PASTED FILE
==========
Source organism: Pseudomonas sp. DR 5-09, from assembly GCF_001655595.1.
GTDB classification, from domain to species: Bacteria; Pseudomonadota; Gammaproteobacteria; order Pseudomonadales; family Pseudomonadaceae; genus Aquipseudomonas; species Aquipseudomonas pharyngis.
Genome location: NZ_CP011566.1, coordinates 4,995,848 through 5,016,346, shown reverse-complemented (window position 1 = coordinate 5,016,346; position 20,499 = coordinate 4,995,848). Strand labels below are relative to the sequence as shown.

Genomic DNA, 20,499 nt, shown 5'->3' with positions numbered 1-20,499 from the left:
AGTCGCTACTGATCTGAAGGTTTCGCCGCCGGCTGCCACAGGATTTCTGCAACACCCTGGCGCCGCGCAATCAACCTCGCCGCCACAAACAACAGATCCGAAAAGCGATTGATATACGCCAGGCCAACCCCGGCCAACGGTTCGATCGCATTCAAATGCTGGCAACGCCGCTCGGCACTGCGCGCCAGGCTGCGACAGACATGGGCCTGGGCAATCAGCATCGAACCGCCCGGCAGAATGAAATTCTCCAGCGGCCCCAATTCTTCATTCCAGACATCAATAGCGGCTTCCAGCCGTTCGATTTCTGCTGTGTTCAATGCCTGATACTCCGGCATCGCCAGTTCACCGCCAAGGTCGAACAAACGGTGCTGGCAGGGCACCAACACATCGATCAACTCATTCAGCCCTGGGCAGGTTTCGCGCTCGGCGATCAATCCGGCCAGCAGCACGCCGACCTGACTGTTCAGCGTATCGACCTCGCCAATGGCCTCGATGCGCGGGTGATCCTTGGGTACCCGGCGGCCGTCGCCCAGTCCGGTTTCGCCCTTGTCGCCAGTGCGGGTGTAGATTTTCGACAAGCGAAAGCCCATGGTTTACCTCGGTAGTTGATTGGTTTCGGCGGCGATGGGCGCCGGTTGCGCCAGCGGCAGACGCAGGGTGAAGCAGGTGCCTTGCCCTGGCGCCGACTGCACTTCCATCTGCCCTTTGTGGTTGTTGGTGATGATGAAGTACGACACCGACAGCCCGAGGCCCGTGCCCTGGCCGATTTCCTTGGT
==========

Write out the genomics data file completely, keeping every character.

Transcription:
Source organism: Pseudomonas sp. DR 5-09, from assembly GCF_001655595.1.
GTDB classification, from domain to species: Bacteria; Pseudomonadota; Gammaproteobacteria; order Pseudomonadales; family Pseudomonadaceae; genus Aquipseudomonas; species Aquipseudomonas pharyngis.
Genome location: NZ_CP011566.1, coordinates 4,995,848 through 5,016,346, shown reverse-complemented (window position 1 = coordinate 5,016,346; position 20,499 = coordinate 4,995,848). Strand labels below are relative to the sequence as shown.

Genomic DNA, 20,499 nt, shown 5'->3' with positions numbered 1-20,499 from the left:
AGTCGCTACTGATCTGAAGGTTTCGCCGCCGGCTGCCACAGGATTTCTGCAACACCCTGGCGCCGCGCAATCAACCTCGCCGCCACAAACAACAGATCCGAAAAGCGATTGATATACGCCAGGCCAACCCCGGCCAACGGTTCGATCGCATTCAAATGCTGGCAACGCCGCTCGGCACTGCGCGCCAGGCTGCGACAGACATGGGCCTGGGCAATCAGCATCGAACCGCCCGGCAGAATGAAATTCTCCAGCGGCCCCAATTCTTCATTCCAGACATCAATAGCGGCTTCCAGCCGTTCGATTTCTGCTGTGTTCAATGCCTGATACTCCGGCATCGCCAGTTCACCGCCAAGGTCGAACAAACGGTGCTGGCAGGGCACCAACACATCGATCAACTCATTCAGCCCTGGGCAGGTTTCGCGCTCGGCGATCAATCCGGCCAGCAGCACGCCGACCTGACTGTTCAGCGTATCGACCTCGCCAATGGCCTCGATGCGCGGGTGATCCTTGGGTACCCGGCGGCCGTCGCCCAGTCCGGTTTCGCCCTTGTCGCCAGTGCGGGTGTAGATTTTCGACAAGCGAAAGCCCATGGTTTACCTCGGTAGTTGATTGGTTTCGGCGGCGATGGGCGCCGGTTGCGCCAGCGGCAGACGCAGGGTGAAGCAGGTGCCTTGCCCTGGCGCCGACTGCACTTCCATCTGCCCTTTGTGGTTGTTGGTGATGATGAAGTACGACACCGACAGCCCGAGGCCCGTGCCCTGGCCGATTTCCTTGGT